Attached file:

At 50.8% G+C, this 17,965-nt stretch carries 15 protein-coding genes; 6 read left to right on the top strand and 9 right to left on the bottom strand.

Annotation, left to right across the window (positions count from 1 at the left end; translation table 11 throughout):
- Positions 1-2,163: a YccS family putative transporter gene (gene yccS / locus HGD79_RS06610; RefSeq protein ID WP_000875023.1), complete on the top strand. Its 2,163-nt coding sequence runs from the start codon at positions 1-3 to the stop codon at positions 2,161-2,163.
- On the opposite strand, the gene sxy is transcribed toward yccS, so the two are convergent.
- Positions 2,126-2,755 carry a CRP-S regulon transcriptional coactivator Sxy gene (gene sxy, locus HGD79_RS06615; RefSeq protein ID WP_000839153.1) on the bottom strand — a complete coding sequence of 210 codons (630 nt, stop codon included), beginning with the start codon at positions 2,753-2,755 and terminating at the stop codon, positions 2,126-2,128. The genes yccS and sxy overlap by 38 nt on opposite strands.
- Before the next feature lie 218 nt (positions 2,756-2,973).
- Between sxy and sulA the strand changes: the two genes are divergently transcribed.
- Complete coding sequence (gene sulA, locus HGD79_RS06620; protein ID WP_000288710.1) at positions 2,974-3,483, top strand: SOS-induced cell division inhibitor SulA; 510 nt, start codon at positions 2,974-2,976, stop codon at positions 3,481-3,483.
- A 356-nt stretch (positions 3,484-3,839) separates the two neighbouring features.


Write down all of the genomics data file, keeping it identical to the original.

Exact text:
At 50.8% G+C, this 17,965-nt stretch carries 15 protein-coding genes; 6 read left to right on the top strand and 9 right to left on the bottom strand.

Annotation, left to right across the window (positions count from 1 at the left end; translation table 11 throughout):
- Positions 1-2,163: a YccS family putative transporter gene (gene yccS / locus HGD79_RS06610; RefSeq protein ID WP_000875023.1), complete on the top strand. Its 2,163-nt coding sequence runs from the start codon at positions 1-3 to the stop codon at positions 2,161-2,163.
- On the opposite strand, the gene sxy is transcribed toward yccS, so the two are convergent.
- Positions 2,126-2,755 carry a CRP-S regulon transcriptional coactivator Sxy gene (gene sxy, locus HGD79_RS06615; RefSeq protein ID WP_000839153.1) on the bottom strand — a complete coding sequence of 210 codons (630 nt, stop codon included), beginning with the start codon at positions 2,753-2,755 and terminating at the stop codon, positions 2,126-2,128. The genes yccS and sxy overlap by 38 nt on opposite strands.
- Before the next feature lie 218 nt (positions 2,756-2,973).
- Between sxy and sulA the strand changes: the two genes are divergently transcribed.
- Complete coding sequence (gene sulA, locus HGD79_RS06620; protein ID WP_000288710.1) at positions 2,974-3,483, top strand: SOS-induced cell division inhibitor SulA; 510 nt, start codon at positions 2,974-2,976, stop codon at positions 3,481-3,483.
- A 356-nt stretch (positions 3,484-3,839) separates the two neighbouring features.